The Catholic University of America

Summary of Federal Laws


Compliance Partners

Associate Provost for Research

Related Policies

Patent Policy

The Bayh-Dole Act of 1980 (Patent Rights in Inventions Made with Federal Assistance)

35 U.S.C. § 200-212; 37 C.F.R. Part 401

Purpose: Establishes a uniform policy for the disposition and licensing of rights to patentable inventions discovered in the course of federally-funded research. The definition of a subject invention is intellectual property that is either conceived or first actually reduced to practice in performance of a government-funded project. This Act gives grantee/contractor organizations first rights to title of a subject invention stemming from federally-funded research, provided the federal funding agency is notified of the invention within 60 days, receives a nonexclusive, nontransferable, irrevocable, paid-up license to practice the invention, the federal agency support is acknowledged in any related patent application, and commercialization is actively pursued. In certain instances, the university may retain title to inventions made with the assistance of federal funding.

Obligations of Grantee/Contractor Organizations:

Establish and implement an employee invention reporting policy.

Report all subject inventions to the federal funding agency within 60 days after the inventor discloses the invention to the university.

Elect title (or waive title) within two years.

File for a patent within one year of electing title, or public disclosure, whichever comes first (patents not required for biological material). The university must, within 10 months of the U.S. filing, notify the agency wither it will file foreign applications.

Provide a confirmatory license to the government.

Acknowledge federal government support in the patent application.

Notify the federal agency of any decision not to pursue patent rights (or licensing).

Submit an annual utilization report for all patented and licensed inventions.

Submit a final invention statement and certification within 90 days of the end of the project period.

Ensure that sponsored research agreements preserve the freedom for academic researchers to select projects, collaborate with other scientists, determine the types of sponsored research activities they wish to participate in, and communicate their research findings at meetings and by publication and through other means.

Ensure that the timely dissemination of research findings is not adversely affected by the conditions of a sponsored research agreement. A delay of disclosure of findings of 30 -60 days is generally viewed as a reasonable amount of time for the industrial sponsor to secure intellectual property rights. Recipients should not enter into sponsored research agreements that permit a sponsor to tie up the development of a technology by acquiring exclusive licensing rights to the product of given research results before deciding whether or not it will actively develop and commercialize that product.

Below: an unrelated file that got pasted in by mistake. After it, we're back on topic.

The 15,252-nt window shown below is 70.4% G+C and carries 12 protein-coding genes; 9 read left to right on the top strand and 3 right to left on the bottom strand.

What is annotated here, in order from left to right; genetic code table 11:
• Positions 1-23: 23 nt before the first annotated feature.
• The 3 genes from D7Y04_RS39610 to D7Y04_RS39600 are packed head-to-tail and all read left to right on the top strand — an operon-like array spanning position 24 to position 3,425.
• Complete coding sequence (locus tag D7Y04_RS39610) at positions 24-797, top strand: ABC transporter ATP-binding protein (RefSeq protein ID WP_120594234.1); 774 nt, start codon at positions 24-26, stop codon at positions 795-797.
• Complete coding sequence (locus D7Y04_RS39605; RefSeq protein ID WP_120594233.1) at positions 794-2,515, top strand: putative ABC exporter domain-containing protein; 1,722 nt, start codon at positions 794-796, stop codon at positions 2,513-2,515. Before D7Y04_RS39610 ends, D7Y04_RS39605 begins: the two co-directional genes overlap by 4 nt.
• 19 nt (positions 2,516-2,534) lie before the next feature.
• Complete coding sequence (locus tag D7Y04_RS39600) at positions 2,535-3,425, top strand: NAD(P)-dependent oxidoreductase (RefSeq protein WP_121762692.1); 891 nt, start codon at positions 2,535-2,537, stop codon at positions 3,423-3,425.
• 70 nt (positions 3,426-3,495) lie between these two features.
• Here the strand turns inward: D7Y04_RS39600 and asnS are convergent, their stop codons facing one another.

There is a requirement that products developed with federal funds and used and sold in the U.S. be substantially manufactured in the U.S.

Ensure that the rights to inventions made with federal funding are not assigned without federal agency approval, that royalties are shared with the inventors, with the balance going to the support of scientific research or education, and that reasonable efforts are made to attract licensees of subject inventions that are small business firms.

Changes To Implement the First Inventor To File Provisions of the Leahy-Smith America Invents Act, Final Rule, 78 Fed. Reg. 11023, Feb. 14, 2013
The rule revises the rules of practice in title 37 of the Code of Federal Regulations to implement, and to address the examination issues raised by, section 3 of the Leahy-Smith America Invents Act (AIA), which, inter alia, converted the U.S. patent system from a “first to invent” to a “first inventor to file” system. These changes in section 3 of the AIA are effective on March 16, 2013.

Examination Guidelines for Implementing the First Inventor To File Provisions of the Leahy-Smith America Invents Act,
78 Fed. Reg. 11059, Feb. 14, 2013
The USPTO is providing the examination guidelines to assist in the implementation of the “first inventor to file” provisions of the Leahy-Smith America Invents Act (AIA), and to clarify certain aspects of the law in response to public comment. The guidelines will be effective as of March 16, 2013.

Changes To Implement Derivation Proceedings, Final Rule, 77 Fed. Reg. 56067, Sept. 11, 2012. Effective March 16, 2013.

Changes to Implement the First Inventor to File Provision of the Leahy-Smith America Invents Act, 77 Fed. Reg. 43742, July 26, 2012, Proposed Rule. The Leahy Smith Act amends the patent laws by converting from a first to invent system to a first inventor to file system. For an article summarizing (and critiquing) the changes see the New York Times article titled "Inventor Challenges a Sweeping Revision in Patent Law", posted August 26, 2012.

Examination Guidelines for Implementing the First Inventor to File Provision of the Leahy-Smith America Invents Act, 77 Fed. Reg. 43759, July 26, 2012.

The USPTO is publishing proposed examination guidelines concerning the “first inventor to file” provisions of the Leahy-Smith America Invents Act (AIA), which converted the U.S. patent system from a “first to invent” system to a “first to file” system. These Guidelines will assist the Office in, and inform the public of how the Office is, implementing the “first inventor to file” provisions of the AIA.

 Leahy Smith America Invents Act, HR 1249, signed by President on Sept. 16, 2011.  This bill was supported by higher education and medical schools, and effects an overhaul of patent law. The law changes the system from a first to invent to a first to file system.

See the Press Release issued by the White House .

See the Stanford v. Roche case below for how to draft agreements with researchers.

USPTO Examination Guidelines for Determining Obviousness, Notice, 72 Fed. Reg. 57526 (Oct. 10, 2007)